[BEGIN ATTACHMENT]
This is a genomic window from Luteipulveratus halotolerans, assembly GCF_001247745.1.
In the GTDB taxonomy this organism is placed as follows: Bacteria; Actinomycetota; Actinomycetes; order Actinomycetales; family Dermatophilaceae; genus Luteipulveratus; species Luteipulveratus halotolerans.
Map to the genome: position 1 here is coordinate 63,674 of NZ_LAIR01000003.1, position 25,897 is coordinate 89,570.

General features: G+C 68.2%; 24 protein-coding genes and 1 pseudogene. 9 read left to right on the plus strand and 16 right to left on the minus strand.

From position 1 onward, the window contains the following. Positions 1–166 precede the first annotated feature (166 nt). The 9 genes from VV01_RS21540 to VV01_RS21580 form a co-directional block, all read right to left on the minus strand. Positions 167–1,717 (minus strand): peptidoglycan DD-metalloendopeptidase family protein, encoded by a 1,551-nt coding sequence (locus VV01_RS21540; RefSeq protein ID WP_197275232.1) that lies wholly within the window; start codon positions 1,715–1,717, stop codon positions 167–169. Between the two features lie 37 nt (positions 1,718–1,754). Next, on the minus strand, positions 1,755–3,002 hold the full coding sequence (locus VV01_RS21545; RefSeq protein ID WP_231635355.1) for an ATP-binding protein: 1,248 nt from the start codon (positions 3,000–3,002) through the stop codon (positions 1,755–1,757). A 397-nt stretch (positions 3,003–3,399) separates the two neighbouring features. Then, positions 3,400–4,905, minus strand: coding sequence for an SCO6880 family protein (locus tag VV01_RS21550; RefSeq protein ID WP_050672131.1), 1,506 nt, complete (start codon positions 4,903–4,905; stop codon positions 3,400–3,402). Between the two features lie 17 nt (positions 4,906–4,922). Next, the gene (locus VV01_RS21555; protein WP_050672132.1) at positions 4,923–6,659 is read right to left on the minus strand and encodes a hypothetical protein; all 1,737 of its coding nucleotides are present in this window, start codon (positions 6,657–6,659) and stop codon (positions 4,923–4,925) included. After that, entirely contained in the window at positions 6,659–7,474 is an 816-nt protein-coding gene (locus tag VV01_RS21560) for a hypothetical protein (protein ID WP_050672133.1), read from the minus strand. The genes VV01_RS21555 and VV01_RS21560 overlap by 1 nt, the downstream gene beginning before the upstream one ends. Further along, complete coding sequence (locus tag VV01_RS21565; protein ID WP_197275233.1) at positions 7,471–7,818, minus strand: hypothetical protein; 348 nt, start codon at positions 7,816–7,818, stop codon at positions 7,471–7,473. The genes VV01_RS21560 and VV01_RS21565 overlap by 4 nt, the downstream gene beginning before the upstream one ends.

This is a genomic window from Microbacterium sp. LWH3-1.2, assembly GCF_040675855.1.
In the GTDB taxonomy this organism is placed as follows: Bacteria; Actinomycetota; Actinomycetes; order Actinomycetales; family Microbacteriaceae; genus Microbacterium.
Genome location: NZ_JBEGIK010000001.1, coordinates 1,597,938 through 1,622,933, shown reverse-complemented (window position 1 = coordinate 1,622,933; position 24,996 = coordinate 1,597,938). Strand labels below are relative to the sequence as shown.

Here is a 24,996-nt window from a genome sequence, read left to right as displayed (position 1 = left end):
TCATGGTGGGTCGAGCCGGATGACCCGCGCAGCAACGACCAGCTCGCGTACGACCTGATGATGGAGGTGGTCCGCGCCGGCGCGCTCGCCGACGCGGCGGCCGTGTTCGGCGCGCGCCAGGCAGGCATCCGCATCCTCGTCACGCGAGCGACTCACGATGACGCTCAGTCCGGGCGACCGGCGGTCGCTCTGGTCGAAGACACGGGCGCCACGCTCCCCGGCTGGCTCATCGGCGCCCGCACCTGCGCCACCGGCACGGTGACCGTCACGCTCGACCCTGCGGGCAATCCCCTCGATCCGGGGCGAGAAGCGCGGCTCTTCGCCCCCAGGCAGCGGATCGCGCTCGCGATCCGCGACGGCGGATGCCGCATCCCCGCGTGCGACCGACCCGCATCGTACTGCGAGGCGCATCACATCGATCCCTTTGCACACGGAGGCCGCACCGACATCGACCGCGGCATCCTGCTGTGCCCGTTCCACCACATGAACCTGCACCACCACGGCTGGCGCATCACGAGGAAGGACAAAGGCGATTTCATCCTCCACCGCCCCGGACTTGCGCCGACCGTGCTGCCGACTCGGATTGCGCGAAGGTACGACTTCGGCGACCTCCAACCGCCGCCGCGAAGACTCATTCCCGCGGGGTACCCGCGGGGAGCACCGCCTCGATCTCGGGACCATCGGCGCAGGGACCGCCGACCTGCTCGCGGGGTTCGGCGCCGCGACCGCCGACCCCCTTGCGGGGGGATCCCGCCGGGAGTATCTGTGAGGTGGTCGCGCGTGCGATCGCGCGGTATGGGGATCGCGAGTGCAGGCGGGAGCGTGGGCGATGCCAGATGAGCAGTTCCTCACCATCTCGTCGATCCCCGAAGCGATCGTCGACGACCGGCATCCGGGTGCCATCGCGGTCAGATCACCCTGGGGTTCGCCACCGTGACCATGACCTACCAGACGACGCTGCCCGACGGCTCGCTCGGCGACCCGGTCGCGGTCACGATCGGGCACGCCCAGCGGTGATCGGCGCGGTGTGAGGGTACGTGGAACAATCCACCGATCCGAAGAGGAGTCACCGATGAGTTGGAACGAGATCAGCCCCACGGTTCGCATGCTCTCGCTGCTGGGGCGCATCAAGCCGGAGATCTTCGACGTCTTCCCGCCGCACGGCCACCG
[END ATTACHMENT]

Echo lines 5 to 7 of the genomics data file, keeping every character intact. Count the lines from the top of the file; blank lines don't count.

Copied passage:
From position 1 onward, the window contains the following. Positions 1–166 precede the first annotated feature (166 nt). The 9 genes from VV01_RS21540 to VV01_RS21580 form a co-directional block, all read right to left on the minus strand. Positions 167–1,717 (minus strand): peptidoglycan DD-metalloendopeptidase family protein, encoded by a 1,551-nt coding sequence (locus VV01_RS21540; RefSeq protein ID WP_197275232.1) that lies wholly within the window; start codon positions 1,715–1,717, stop codon positions 167–169. Between the two features lie 37 nt (positions 1,718–1,754). Next, on the minus strand, positions 1,755–3,002 hold the full coding sequence (locus VV01_RS21545; RefSeq protein ID WP_231635355.1) for an ATP-binding protein: 1,248 nt from the start codon (positions 3,000–3,002) through the stop codon (positions 1,755–1,757). A 397-nt stretch (positions 3,003–3,399) separates the two neighbouring features. Then, positions 3,400–4,905, minus strand: coding sequence for an SCO6880 family protein (locus tag VV01_RS21550; RefSeq protein ID WP_050672131.1), 1,506 nt, complete (start codon positions 4,903–4,905; stop codon positions 3,400–3,402). Between the two features lie 17 nt (positions 4,906–4,922). Next, the gene (locus VV01_RS21555; protein WP_050672132.1) at positions 4,923–6,659 is read right to left on the minus strand and encodes a hypothetical protein; all 1,737 of its coding nucleotides are present in this window, start codon (positions 6,657–6,659) and stop codon (positions 4,923–4,925) included. After that, entirely contained in the window at positions 6,659–7,474 is an 816-nt protein-coding gene (locus tag VV01_RS21560) for a hypothetical protein (protein ID WP_050672133.1), read from the minus strand. The genes VV01_RS21555 and VV01_RS21560 overlap by 1 nt, the downstream gene beginning before the upstream one ends. Further along, complete coding sequence (locus tag VV01_RS21565; protein ID WP_197275233.1) at positions 7,471–7,818, minus strand: hypothetical protein; 348 nt, start codon at positions 7,816–7,818, stop codon at positions 7,471–7,473. The genes VV01_RS21560 and VV01_RS21565 overlap by 4 nt, the downstream gene beginning before the upstream one ends.

This is a genomic window from Microbacterium sp. LWH3-1.2, assembly GCF_040675855.1.
In the GTDB taxonomy this organism is placed as follows: Bacteria; Actinomycetota; Actinomycetes; order Actinomycetales; family Microbacteriaceae; genus Microbacterium.